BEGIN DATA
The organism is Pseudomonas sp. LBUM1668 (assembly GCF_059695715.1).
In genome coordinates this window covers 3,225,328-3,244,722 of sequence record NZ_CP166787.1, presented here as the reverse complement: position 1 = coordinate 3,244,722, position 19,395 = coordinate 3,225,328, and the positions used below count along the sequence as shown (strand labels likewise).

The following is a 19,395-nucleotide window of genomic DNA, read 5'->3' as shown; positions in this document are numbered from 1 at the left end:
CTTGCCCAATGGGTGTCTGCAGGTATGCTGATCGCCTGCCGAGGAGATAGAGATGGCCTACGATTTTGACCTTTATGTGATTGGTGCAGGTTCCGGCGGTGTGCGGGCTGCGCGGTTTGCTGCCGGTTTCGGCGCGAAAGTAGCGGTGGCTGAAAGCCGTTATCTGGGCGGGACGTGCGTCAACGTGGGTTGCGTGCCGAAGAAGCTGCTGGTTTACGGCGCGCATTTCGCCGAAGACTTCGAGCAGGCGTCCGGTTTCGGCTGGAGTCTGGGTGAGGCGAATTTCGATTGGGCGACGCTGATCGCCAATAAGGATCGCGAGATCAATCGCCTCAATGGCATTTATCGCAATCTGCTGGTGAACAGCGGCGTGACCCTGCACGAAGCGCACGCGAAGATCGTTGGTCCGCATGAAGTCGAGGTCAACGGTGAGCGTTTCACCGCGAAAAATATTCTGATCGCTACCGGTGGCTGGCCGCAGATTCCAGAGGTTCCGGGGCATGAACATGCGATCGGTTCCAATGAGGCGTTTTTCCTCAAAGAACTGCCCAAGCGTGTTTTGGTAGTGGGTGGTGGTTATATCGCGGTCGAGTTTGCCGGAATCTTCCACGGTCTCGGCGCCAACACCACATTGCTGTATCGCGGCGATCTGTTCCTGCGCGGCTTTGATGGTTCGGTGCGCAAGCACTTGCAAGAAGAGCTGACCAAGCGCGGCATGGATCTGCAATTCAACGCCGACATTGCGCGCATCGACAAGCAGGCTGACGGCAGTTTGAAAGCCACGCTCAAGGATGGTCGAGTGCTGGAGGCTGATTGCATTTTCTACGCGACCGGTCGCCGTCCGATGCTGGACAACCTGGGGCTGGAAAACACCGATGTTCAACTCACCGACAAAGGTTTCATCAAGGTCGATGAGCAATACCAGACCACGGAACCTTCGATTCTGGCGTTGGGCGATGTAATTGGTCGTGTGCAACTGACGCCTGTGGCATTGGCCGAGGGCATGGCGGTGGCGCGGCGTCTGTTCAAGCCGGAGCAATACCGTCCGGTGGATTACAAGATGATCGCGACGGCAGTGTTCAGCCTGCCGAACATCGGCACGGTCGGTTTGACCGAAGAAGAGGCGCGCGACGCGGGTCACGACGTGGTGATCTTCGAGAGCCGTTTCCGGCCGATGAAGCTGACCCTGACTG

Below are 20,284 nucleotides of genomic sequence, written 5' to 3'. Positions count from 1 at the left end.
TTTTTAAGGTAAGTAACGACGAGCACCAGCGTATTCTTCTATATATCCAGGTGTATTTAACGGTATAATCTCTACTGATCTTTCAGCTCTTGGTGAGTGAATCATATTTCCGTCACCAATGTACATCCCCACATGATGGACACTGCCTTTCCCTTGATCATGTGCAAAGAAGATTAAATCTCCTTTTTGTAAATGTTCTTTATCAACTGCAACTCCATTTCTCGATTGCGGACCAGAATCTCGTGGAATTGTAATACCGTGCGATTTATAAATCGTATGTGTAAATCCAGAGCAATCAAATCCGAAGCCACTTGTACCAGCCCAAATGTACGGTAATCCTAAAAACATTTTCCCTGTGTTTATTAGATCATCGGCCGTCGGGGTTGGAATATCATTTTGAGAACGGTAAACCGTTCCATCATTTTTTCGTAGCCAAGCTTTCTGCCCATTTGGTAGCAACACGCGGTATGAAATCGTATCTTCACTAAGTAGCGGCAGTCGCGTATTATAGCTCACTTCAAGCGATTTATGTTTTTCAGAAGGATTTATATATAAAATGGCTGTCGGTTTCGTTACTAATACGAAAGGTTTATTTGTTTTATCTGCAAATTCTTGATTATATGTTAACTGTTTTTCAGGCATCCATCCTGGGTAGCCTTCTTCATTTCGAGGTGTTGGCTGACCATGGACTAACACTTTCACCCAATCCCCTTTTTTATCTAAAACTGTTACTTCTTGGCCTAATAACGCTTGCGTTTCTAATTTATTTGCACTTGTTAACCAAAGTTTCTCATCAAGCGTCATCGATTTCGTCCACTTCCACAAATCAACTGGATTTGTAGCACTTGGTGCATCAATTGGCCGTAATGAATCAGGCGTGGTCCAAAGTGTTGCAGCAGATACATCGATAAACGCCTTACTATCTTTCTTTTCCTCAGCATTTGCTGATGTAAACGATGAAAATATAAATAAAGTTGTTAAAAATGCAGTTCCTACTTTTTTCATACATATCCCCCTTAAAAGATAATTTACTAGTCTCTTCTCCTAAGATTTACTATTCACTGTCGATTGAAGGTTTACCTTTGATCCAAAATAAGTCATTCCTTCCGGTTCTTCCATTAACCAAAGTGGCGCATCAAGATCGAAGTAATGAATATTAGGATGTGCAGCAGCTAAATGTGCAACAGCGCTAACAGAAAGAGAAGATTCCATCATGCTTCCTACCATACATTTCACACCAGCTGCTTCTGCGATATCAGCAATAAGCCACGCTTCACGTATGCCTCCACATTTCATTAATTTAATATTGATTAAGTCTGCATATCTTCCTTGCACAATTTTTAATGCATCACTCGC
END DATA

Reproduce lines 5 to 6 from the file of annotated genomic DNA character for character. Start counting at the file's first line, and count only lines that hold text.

Below are 20,284 nucleotides of genomic sequence, written 5' to 3'. Positions count from 1 at the left end.
TTTTTAAGGTAAGTAACGACGAGCACCAGCGTATTCTTCTATATATCCAGGTGTATTTAACGGTATAATCTCTACTGATCTTTCAGCTCTTGGTGAGTGAATCATATTTCCGTCACCAATGTACATCCCCACATGATGGACACTGCCTTTCCCTTGATCATGTGCAAAGAAGATTAAATCTCCTTTTTGTAAATGTTCTTTATCAACTGCAACTCCATTTCTCGATTGCGGACCAGAATCTCGTGGAATTGTAATACCGTGCGATTTATAAATCGTATGTGTAAATCCAGAGCAATCAAATCCGAAGCCACTTGTACCAGCCCAAATGTACGGTAATCCTAAAAACATTTTCCCTGTGTTTATTAGATCATCGGCCGTCGGGGTTGGAATATCATTTTGAGAACGGTAAACCGTTCCATCATTTTTTCGTAGCCAAGCTTTCTGCCCATTTGGTAGCAACACGCGGTATGAAATCGTATCTTCACTAAGTAGCGGCAGTCGCGTATTATAGCTCACTTCAAGCGATTTATGTTTTTCAGAAGGATTTATATATAAAATGGCTGTCGGTTTCGTTACTAATACGAAAGGTTTATTTGTTTTATCTGCAAATTCTTGATTATATGTTAACTGTTTTTCAGGCATCCATCCTGGGTAGCCTTCTTCATTTCGAGGTGTTGGCTGACCATGGACTAACACTTTCACCCAATCCCCTTTTTTATCTAAAACTGTTACTTCTTGGCCTAATAACGCTTGCGTTTCTAATTTATTTGCACTTGTTAACCAAAGTTTCTCATCAAGCGTCATCGATTTCGTCCACTTCCACAAATCAACTGGATTTGTAGCACTTGGTGCATCAATTGGCCGTAATGAATCAGGCGTGGTCCAAAGTGTTGCAGCAGATACATCGATAAACGCCTTACTATCTTTCTTTTCCTCAGCATTTGCTGATGTAAACGATGAAAATATAAATAAAGTTGTTAAAAATGCAGTTCCTACTTTTTTCATACATATCCCCCTTAAAAGATAATTTACTAGTCTCTTCTCCTAAGATTTACTATTCACTGTCGATTGAAGGTTTACCTTTGATCCAAAATAAGTCATTCCTTCCGGTTCTTCCATTAACCAAAGTGGCGCATCAAGATCGAAGTAATGAATATTAGGATGTGCAGCAGCTAAATGTGCAACAGCGCTAACAGAAAGAGAAGATTCCATCATGCTTCCTACCATACATTTCACACCAGCTGCTTCTGCGATATCAGCAATAAGCCACGCTTCACGTATGCCTCCACATTTCATTAATTTAATATTGATTAAGTCTGCATATCTTCCTTGCACAATTTTTAATGCATCACTCGC